Francis, who returned to the Rockies last June after beginning the 2012 season at Cincinnati's Triple-A Louisville affiliate, was surrounded by youth and inexperience in the Rockies rotation and the only starter to have success in the four-man set-up. So it wasn't surprising that just three weeks after the Aug. 1 press conference where Geivett's new role was announced, the Rockies scrapped their four-man rotation when Jhoulys Chacin came off the disabled list. The young starters were too cognizant of the effect of a long inning on their pitch counts. Not surprisingly, they were perturbed about pitching fewer than five innings and not having a chance to earn a victory. And they were unable to get as much side work between starts, which lessened the opportunity to work on correcting mistakes.
The Rockies will go with a five-man rotation this year, the starters throwing about 90 pitches and rarely expected to top 100. There will be three hybrid relievers, with the four remaining members of the bullpen filling the set-up and closer roles.
Taking A Chance On Weiss
Tracy won't be making the pitching changes this year. He resigned four days after the 2012 season ended, walking away from the $1.4 million he had coming in 2013 because he felt constrained in his job, marginalized by the role given Geivett. The Rockies hired Walt Weiss, an interesting choice and perhaps an inspired one. He has never coached or managed at the professional level, so meshing with Geivett, whom he knows well from his time in the Rockies organization, will be easier than it was for Tracy.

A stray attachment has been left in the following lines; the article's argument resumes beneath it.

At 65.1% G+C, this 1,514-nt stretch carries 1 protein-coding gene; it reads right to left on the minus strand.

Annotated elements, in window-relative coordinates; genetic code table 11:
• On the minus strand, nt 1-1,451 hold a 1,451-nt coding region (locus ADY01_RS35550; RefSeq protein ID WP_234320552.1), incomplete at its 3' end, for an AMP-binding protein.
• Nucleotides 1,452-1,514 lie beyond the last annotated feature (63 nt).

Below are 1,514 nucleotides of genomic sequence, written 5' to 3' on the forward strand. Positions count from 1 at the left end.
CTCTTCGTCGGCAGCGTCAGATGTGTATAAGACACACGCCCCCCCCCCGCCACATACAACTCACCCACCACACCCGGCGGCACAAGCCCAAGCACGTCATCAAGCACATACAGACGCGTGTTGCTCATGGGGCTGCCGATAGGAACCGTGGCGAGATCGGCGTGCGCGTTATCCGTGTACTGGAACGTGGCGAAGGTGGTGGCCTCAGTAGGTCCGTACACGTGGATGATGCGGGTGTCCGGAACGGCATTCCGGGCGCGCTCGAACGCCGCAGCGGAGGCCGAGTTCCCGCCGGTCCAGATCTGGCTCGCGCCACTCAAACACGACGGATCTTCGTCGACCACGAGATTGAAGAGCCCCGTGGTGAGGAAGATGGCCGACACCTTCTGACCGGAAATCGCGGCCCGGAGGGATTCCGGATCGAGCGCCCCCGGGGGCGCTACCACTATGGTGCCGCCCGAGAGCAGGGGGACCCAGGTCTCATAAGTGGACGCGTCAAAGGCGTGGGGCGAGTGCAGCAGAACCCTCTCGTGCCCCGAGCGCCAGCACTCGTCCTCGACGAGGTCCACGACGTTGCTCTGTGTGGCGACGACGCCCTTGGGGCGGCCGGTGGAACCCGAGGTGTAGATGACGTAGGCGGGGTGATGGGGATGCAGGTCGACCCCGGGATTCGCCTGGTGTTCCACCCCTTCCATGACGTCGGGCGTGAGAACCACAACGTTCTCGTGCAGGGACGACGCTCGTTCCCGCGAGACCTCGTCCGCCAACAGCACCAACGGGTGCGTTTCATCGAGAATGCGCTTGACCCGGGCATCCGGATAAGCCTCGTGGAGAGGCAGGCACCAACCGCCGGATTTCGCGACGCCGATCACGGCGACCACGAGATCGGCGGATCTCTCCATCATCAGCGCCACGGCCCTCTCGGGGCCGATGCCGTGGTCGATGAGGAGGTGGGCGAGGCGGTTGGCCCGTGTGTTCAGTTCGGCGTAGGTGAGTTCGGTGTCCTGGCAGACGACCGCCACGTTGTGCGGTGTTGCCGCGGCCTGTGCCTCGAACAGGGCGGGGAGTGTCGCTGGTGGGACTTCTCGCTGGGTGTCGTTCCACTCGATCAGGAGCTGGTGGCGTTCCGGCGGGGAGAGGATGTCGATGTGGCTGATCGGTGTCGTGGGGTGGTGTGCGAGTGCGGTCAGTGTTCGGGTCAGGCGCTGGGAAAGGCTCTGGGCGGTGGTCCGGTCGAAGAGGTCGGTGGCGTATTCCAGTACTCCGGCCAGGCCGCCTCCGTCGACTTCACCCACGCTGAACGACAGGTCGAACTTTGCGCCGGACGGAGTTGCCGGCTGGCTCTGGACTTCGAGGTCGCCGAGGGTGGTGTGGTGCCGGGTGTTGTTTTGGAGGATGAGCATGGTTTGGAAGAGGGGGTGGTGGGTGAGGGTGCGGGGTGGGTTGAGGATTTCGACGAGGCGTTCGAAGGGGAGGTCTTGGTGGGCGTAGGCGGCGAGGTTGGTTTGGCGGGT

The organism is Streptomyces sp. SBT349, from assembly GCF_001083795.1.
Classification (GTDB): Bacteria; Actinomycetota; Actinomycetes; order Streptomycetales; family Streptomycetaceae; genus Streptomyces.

Weiss, who played 14 seasons in the majors, was the Rockies' shortstop from 1994-1997 and a special assistant to O'Dowd from 2002-2008. He learned from managers he played for such as Tony La Russa in Oakland and Bobby Cox in Atlanta. He was head coach last year at Regis Jesuit High in the Denver area after two years as an assistant there. He has lived in the Denver area for 19 years, so even after leaving the Rockies organization, Weiss was well aware of the challenges he was inheriting.
When Weiss interviewed and was asked about complex issues faced by a major league manager, Geivett said, "To watch him think and respond, you'd really think more along the lines of being with a more experienced major league manager."
The Rockies gave Weiss, 49, a one-year contract, which he called "really a non-issue." The Rockies have been exceedingly loyal—some would say to a fault—to their baseball people. And Weiss, likening his situation to that of a player not yet far enough along in his career to get a multi-year deal, said, "Those are some of the stripes I have to earn."
He'll have to earn them in perhaps the major leagues' most challenging ballpark. It's one the Rockies are still trying to figure out, with most of the same people trying to come up with new solutions to old problems.